Al Jazeera defends cricket match-fixing film after ICC criticism

Al Jazeera has hit back at criticism from world cricket’s governing body, the ICC, for not sharing evidence of match-fixing before broadcasting a documentary that has made headlines around the world.

Alex Marshall, the head of the International Cricket Council’s anti-corruption unit, complained that Al Jazeera’s refusal to hand over all “unedited and unseen evidence” had “hampered” the ICC’s investigation”.

But a spokesman for Al Jazeera’s Investigative Unit said the ICC’s complaints showed “a failure to understand investigative journalism; no self-respecting media entity in the world releases its evidence to any party pre-publication.”

The spokesman said the criticism also “overlooks the fact that concerns about … the ICC’s own governance of the game are a significant theme [and cause for concern] in the programm itself”.

The documentary, Cricket’s Match-Fixers, screened on Sunday and exposed widespread corruption in the game.

In one of the investigation’s many revelations, match-fixers in Sri Lanka described to an undercover reporter how they doctored two Test match pitches at Galle International Stadium to make money from betting.

Concerns about the condition of the pitch at one of those matches – Sri Lanka versus Australia in 2016 – were said to have been raised with the ICC at the time. The world’s cricket authority took no action.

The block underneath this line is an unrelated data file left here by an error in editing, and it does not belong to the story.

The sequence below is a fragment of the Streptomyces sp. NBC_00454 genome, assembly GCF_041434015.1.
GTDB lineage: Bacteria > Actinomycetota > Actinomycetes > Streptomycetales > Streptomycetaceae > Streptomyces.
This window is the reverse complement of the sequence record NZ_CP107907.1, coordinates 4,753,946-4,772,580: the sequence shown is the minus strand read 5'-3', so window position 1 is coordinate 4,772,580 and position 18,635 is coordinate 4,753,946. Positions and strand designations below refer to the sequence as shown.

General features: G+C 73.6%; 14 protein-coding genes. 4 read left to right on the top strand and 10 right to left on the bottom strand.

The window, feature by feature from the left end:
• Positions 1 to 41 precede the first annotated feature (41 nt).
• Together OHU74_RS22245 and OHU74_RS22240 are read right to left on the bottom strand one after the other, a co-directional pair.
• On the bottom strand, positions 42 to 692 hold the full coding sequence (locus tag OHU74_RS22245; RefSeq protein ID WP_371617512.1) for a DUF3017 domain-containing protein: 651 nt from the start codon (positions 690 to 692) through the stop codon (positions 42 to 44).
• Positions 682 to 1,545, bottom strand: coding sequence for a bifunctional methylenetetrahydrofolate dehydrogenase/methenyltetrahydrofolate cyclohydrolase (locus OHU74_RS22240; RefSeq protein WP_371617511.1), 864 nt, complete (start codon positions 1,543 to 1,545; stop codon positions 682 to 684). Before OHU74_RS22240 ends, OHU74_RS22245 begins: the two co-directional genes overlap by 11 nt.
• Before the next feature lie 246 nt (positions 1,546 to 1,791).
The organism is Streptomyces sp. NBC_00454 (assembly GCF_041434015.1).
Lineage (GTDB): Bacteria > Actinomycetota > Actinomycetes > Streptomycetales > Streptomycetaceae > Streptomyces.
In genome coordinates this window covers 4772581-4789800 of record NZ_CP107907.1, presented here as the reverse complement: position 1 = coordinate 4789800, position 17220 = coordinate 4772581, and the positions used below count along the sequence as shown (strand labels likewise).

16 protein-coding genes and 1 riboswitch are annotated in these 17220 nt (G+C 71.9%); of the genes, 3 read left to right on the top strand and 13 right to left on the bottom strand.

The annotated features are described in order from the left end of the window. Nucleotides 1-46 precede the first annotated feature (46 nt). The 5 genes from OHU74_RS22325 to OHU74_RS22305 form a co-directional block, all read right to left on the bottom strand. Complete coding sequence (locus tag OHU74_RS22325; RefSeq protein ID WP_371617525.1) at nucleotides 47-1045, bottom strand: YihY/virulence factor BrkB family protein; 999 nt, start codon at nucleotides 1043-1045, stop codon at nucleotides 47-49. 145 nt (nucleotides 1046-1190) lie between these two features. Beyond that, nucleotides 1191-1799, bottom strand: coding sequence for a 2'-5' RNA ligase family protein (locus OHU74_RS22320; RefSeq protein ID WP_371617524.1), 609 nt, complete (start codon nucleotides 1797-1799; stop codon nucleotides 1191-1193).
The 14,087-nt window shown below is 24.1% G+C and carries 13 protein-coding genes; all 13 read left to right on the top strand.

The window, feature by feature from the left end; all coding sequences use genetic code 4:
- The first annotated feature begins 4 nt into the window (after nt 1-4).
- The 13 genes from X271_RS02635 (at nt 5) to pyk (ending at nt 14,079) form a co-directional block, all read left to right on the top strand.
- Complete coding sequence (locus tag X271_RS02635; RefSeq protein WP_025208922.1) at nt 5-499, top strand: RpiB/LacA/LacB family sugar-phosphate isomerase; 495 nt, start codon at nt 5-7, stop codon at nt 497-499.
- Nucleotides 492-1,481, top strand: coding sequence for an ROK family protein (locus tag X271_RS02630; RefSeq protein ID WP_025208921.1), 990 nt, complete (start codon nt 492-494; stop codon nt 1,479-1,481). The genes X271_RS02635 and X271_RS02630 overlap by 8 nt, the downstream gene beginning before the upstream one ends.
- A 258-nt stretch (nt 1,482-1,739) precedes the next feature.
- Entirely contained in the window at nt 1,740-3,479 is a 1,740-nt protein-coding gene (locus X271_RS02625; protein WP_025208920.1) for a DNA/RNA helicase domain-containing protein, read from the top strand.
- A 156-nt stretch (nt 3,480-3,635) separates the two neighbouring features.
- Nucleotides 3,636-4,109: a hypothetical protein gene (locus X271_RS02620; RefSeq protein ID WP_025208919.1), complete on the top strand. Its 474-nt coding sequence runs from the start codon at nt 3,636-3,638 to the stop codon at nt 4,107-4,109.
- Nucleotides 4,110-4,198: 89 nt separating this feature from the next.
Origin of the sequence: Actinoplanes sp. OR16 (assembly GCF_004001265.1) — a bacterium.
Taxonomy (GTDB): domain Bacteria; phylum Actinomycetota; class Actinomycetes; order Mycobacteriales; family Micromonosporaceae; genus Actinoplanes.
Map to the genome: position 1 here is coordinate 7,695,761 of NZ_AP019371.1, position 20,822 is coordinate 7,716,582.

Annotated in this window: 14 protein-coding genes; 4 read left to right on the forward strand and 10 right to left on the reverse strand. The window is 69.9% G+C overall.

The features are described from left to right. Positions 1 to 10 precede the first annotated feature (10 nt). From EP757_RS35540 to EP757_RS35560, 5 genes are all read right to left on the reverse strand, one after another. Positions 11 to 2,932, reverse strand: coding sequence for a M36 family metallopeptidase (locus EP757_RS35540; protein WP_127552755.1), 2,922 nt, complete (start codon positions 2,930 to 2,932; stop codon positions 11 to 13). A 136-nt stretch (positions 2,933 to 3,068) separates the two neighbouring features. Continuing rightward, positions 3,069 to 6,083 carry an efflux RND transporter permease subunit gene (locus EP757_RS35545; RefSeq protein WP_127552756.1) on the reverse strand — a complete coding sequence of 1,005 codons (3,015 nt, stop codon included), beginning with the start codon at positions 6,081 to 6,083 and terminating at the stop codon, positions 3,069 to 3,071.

The ICC has so far failed to respond fully to suggestions made by a match-fixer in the programme that his criminal syndicate bribed anti-corruption officials.

The Investigative Unit’s spokesman added: “As our documentary shows, Al Jazeera is fully committed to exposing betting corruption in cricket and we have made it clear that we will cooperate fully with the relevant authorities.”

The spokesman said the unit has to “respect the fact that there are ongoing sensitive legal considerations, including potential criminal investigations into the match-fixing allegations in Sri Lanka and India.

“It is in this context that we are considering the ICC’s request for our unedited material. We will not take any steps that might compromise any civil or criminal proceedings that may follow.”

The Al Jazeera investigation found evidence of many different types of match-fixing, including spot-fixing, fixing results, pitch-fixing and plans to set up a fake tournament planned solely for the purposes of match-fixing.

The documentary revealed and named fixers, former international players and officials involved in match-fixing.

Marshall admitted: “The content of the programme, is, of course, useful to the investigation.”

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